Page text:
The meeting comes as a series of incidents raised fears that the conflict could spiral out of control, starting with a land mine attack allegedly by the North that maimed two South Korean soldiers and the South’s resumption of anti-Pyongyang propaganda broadcasts. The South Korean presidential office said its national security director, Kim Kwan-jin, and Unification Minister Hong Yong-pyo would sit down with Hwang Pyong So, the top political officer for the Korean People’s Army, and Kim Yang Gon, a senior North Korean official responsible for South Korean affairs. The meeting, scheduled for 6 p.m. Seoul time (0900 GMT) in Panmunjom, would come 30 minutes after the deadline set by North Korea for South Korea to dismantle loudspeakers broadcasting anti-North Korean propaganda at their border.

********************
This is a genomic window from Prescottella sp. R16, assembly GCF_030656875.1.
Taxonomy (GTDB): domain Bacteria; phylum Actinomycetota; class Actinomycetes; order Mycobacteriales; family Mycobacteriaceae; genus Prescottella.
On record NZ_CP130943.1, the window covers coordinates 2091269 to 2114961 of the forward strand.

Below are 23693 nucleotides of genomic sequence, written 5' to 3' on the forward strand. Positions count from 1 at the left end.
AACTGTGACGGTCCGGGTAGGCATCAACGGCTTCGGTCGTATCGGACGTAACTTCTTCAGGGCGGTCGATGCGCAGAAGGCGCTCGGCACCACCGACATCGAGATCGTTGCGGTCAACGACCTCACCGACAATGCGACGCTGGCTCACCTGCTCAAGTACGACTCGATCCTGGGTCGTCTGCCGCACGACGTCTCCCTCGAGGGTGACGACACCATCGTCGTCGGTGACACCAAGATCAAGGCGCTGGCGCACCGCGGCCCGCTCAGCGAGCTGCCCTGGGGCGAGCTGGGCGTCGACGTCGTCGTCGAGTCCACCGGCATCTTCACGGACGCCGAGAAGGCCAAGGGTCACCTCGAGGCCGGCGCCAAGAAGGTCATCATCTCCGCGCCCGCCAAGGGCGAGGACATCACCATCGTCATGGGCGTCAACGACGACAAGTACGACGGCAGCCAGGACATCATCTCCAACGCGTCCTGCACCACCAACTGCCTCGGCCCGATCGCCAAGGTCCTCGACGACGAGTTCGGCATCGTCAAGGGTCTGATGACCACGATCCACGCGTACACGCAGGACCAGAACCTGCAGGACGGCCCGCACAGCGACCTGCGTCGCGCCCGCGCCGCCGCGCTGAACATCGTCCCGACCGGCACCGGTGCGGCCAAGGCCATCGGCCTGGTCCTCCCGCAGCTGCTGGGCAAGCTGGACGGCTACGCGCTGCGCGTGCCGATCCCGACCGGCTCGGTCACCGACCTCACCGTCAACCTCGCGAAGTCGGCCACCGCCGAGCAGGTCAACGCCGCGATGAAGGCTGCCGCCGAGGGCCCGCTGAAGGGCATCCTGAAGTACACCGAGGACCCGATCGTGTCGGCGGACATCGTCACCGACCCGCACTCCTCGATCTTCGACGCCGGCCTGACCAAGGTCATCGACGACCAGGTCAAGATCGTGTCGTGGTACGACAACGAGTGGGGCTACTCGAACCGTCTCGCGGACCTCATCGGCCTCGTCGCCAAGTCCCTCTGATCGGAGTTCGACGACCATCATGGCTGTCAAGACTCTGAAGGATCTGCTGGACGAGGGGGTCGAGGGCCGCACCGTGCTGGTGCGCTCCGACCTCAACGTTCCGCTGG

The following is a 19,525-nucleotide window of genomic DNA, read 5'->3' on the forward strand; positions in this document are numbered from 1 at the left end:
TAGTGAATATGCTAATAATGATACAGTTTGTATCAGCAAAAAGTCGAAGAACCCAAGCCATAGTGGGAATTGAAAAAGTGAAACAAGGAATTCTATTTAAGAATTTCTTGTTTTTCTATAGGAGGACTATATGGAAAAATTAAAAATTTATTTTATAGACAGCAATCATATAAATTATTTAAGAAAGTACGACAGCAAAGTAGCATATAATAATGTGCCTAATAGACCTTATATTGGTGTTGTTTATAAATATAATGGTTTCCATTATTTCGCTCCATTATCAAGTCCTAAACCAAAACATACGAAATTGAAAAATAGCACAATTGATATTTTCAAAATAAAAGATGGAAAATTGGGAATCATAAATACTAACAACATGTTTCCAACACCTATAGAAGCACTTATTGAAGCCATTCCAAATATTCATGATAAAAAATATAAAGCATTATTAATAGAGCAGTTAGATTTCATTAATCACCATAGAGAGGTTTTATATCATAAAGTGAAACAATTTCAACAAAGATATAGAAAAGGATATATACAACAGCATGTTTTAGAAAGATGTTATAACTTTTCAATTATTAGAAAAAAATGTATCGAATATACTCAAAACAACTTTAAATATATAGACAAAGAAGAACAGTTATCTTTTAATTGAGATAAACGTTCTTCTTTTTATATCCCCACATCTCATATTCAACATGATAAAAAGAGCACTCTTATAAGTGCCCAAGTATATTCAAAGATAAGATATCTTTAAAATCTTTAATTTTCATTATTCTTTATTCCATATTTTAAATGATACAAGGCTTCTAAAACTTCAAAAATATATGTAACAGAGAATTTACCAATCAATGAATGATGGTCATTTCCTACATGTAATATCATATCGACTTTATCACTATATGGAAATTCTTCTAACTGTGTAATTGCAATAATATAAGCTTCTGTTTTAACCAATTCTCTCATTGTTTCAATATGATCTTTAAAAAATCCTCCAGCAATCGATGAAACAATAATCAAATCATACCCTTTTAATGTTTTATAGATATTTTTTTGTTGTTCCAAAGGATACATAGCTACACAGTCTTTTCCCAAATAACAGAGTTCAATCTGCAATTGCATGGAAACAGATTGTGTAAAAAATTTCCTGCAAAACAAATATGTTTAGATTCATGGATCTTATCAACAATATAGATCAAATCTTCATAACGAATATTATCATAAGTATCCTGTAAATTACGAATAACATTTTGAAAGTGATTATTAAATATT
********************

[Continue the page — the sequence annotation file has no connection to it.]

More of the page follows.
- South Korea and North Korea agreed Saturday to hold their first high-level talks in nearly a year at a border village to defuse mounting tensions that have pushed the rivals to the brink of a possible military confrontation.
- South Korea’s military on Thursday fired dozens of artillery rounds across the border in response to what Seoul said were North Korean artillery strikes meant to back up a threat to attack the loudspeakers.
- An official from South Korea’s Defense Ministry, who didn’t want to be named because of office rules, said that the South would continue with the anti-Pyongyang border broadcasts until the end of North Korea’s deadline, but said a decision had yet to be made on whether to continue with the broadcasts if the high-level meeting goes on as planned.